fresh vigour of its outward power. The friend a) ike of 
St Paul and St Peter, working in turn in each of the 

1 Papias (Johannes Presb.) ap. 
Euseb. //. E. in. 39 (Map/cos epw 
vevrrjs Utrpov yevoftevos), Irenseus, 
c. Hter. III. I. I (M. 6 /j.ad7]Trjs /cat 
epimrii>evTr]s Il^rpon), Tertullian, adv. 
Marc. iv. 5 (Marcus quod edidit 
Evangelium Petri affirmatur, cujus 
interpres Marcus). The sense of 
ep/j.r)i>vrrjs is fixed by Jerome ad 
Hedib. 1 1 : Divinorum sensuum 
majestatem digno non poterat [B. 
Paulus] Grseci eloquii explicare ser- 
mone ; habebat ergo Titum inter- 
pretem, sicut et B. Petrus Marcum, 
cujus evangelium Petro narrante et 
illo scribente compositum est. 

2 Cf. pp. 185 If. 

3 Hieron. de Virr. Illustr. 8 : 
mortuus est octavo Neronis anno. 
The detailed traditions of his mar- 
tyrdom are worthless : [Hippol.] I.e. ; 

Chronic. Alex. ap. Credner, p. 100. 

4 This same trait appears even in 
an early incident of his life, if Town- 
son (followed by Olshausen, Ores- 
well, and Lange) is right in identi- 
fying him with the young man who 
followed Jesus at His betrayal with 
hasty zeal (irepi.jBepXiifj.&os aivdova) 
and afterwards fled with equal pre- 
cipitancy (Mark xiv. 51, 52). 

Can there also be any basis for 
the singular tradition which repre- 
sents him as one of the Seventy Dis- 
ciples who was offended by the hard 
saying of the Lord at Capernaum 
(John vi. 60) and left Him till 
brought back by St Peter? (Epiph. 
Hccr. LI. 6). The same story occurs 
in [Hippolytus] I.e., but there St 
Luke also is joined with him. 



great centres of the Jewish world, at first timidly sen- 
sitive of danger, and afterwards a comforter of an im- 
prisoned Apostle, of the circumcision and yet writing 
to Gentiles 1 , St Mark stands out as one whom the 
facts of the Gospel had moved by their simple force 
to look over and beyond varieties of doctrine in the 
vivid realization of the actions of the Son of God. For 
him teaching was subordinate to action-; and every 
trait which St Peter preserved in his narrative would 
find a faithful recorder in one equally suited to appre- 
hend and to treasure it. The want of personal know- 
ledge was made up for by the liveliness of attention 
with which the Evangelist recorded 'without omission 
' or misrepresentation ' the words of his master 2 . The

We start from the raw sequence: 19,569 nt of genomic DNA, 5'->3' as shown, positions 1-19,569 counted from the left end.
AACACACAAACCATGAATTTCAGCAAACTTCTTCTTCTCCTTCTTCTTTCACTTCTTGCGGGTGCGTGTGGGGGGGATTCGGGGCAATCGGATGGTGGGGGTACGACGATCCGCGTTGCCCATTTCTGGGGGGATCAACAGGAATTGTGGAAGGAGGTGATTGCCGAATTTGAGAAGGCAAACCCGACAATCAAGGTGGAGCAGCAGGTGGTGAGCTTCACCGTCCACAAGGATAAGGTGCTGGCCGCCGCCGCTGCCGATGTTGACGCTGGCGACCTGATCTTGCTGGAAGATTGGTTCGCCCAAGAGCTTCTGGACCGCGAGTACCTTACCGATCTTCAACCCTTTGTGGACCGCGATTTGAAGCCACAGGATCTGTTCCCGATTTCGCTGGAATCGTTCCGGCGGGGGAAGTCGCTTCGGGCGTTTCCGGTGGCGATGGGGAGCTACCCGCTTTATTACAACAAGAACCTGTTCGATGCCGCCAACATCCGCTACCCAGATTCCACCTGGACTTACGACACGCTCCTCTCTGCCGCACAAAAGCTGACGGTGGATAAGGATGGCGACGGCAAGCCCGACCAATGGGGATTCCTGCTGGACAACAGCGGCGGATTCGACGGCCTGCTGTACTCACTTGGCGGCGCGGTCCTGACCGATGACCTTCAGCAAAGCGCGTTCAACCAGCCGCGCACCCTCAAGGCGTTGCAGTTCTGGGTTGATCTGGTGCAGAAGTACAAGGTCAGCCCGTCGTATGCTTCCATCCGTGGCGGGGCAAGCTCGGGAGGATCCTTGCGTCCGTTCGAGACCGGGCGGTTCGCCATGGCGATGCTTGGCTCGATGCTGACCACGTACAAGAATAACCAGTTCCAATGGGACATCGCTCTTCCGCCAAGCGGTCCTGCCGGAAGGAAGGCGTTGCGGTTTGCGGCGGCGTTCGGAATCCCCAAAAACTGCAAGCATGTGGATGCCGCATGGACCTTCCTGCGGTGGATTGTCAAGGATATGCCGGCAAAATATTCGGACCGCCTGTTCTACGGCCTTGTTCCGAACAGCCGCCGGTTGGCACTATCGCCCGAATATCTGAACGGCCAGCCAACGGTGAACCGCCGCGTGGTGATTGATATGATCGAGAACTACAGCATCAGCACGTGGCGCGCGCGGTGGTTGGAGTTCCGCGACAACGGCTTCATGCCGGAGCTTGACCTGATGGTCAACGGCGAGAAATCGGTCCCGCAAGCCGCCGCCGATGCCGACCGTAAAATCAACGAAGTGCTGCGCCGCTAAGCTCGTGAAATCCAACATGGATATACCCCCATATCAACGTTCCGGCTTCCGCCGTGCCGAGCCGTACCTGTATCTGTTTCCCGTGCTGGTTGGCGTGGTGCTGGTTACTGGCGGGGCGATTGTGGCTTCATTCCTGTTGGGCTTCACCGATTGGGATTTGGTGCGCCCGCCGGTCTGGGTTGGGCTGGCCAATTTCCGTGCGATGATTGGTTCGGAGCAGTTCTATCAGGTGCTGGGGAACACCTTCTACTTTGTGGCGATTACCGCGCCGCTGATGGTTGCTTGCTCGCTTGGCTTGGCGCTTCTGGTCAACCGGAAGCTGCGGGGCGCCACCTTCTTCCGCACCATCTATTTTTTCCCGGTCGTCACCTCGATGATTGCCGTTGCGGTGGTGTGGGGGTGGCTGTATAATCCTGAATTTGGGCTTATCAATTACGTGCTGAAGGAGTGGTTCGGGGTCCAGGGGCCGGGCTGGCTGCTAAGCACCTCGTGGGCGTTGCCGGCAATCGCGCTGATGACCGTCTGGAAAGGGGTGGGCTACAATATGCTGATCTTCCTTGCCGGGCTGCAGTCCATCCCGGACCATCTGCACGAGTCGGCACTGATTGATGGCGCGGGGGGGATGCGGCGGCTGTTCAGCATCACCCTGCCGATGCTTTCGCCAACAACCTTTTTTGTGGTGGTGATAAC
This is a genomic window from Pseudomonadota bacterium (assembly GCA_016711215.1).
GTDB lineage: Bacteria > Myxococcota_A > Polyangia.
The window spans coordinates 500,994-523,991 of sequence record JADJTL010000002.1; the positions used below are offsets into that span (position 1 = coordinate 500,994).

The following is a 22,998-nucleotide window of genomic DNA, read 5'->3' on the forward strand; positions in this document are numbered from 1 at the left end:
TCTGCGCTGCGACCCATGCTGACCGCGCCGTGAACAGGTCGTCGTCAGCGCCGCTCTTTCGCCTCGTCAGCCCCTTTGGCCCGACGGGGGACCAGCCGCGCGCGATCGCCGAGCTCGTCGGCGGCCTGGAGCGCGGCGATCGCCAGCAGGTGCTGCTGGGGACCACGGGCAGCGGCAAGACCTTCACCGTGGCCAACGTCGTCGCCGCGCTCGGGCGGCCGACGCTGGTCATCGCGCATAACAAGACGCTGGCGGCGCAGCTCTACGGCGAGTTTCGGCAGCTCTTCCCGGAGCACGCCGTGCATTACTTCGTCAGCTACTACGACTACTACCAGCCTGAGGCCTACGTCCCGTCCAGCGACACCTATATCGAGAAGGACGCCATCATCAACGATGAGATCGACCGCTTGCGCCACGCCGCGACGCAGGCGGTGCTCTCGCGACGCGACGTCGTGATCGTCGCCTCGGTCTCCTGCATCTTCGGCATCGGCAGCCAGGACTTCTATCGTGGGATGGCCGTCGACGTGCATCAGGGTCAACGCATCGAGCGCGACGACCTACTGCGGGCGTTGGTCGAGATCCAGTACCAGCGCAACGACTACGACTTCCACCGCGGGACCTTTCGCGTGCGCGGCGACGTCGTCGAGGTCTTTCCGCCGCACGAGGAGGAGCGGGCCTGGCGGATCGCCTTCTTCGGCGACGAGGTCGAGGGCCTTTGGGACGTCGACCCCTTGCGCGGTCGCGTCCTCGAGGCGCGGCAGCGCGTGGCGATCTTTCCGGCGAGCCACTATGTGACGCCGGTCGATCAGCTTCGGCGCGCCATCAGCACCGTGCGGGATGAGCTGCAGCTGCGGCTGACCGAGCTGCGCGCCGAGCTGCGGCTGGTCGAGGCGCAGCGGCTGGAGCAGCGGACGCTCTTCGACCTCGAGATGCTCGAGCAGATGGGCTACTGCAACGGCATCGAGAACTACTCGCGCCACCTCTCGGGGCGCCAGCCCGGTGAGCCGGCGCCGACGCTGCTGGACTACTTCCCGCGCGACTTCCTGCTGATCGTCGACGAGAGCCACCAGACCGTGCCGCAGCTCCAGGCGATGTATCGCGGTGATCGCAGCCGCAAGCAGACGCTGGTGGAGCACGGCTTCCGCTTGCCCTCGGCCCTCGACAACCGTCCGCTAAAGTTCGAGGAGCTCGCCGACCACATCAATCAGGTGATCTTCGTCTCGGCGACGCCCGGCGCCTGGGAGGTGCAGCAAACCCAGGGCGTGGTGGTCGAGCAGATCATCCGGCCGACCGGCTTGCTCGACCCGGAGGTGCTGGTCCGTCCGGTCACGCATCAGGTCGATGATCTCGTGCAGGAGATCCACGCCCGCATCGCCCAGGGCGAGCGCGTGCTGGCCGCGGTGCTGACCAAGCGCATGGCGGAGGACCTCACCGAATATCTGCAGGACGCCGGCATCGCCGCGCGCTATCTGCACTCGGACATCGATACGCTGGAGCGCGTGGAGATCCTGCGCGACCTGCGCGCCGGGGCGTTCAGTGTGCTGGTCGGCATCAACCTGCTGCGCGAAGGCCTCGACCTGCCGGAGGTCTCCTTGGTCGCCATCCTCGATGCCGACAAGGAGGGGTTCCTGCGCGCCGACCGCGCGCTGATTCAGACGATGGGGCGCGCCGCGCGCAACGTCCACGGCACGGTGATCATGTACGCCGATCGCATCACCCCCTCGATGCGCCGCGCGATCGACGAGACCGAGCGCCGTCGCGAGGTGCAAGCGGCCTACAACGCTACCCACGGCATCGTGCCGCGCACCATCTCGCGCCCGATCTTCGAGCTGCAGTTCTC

requirements of a Roman audience (09 i.e. Peter TT/JO? 
ra? xpeias eVotetro ra? StSaovcaX/a? 8 ) fixed the outlines 
of the narrative; and the keen memory of a devoted 
Apostle filled up the picture with details which might 
well remain in all their freshness on such a mind as 
his. For St Peter himself was of a kindred nature 
with St Mark. He too could recall scenes of incon- 
siderate zeal and failing faith ; while in his later years 
he still dwelt on each look and word 4 of his heavenly 

1 This follows from the explana- 
tion of Jewish customs (ii. 18; vii. 
i 4; xiv. 12; xv. 6), opinions (xii. 
1 8), localities (xiii. 3), no less than 
from the general character of the 

The idea that the Gospel was ori- 
ginally written in Latin (subscrip- 
tions to the Peshito and Harda- 
an (P/iiloxenian) Syriac, and some 
Manuscripts, cf. Tischdf. N. T. I. p. 
325) was a mere conjecture from the 
belief that it w& preached *.l Rome. 
The story of the autograph at Venice 
and Prague is well known. Credner, 

2 Papias, ap. Euseb. H. E. m. 


3 Papias, /. c. 

4 A remarkable instance of this 
occurs in his Epistle (i Pet. v. 2), 
rotfifcaTt TO v VJMV wolfUHOV rov 
0oO, which points significantly to 
John xxi. 16. The metaphor does 
not occur in the Pauline Epistles 
[cf. Eph. iv. 1 1 ; Heb. xiii. 20 ; Acts 
xx. 28 9], In v. 3, TU;I> K\r)p<j)v 
should not be translated (as E. V.) 
God's heritage ; but the sense is 
rather, Be not lords over (Psal. ix. 31 
[x. 10] LXX) those assigned to your 
authority, but ensamples to the flock 

2 3 6 


Lord, whom he had early loved with more than a dis- 
ciple's affection 1 . Thus it was that the master and the 
disciple were bound together by the closest sympathy. 
The spirit of the Apostle animates the work of the 
Evangelist: the spirit of his completed life. For St 
Peter's work was already done when he had vanquished 
at Rome, as before in Palestine, the great Antichrist 
of the first age 2 ; and it remained only that he should 
be united in martyrdom with St Paul, with whom he 
had been before united by the ministry of common dis- 
ciples, through whom the Apostles of the Jew and Gen- 
tile yet speak to all ages. 

The doubts which attach to the details of the history 
of St Matthew and St Mark recur also in the history of 
St Luke 3 . It has been argued from the language of 
St Paul that he was of Gentile descent 4 ; and in later 
times he was commonly supposed to have been a 

committed to yottr love. There is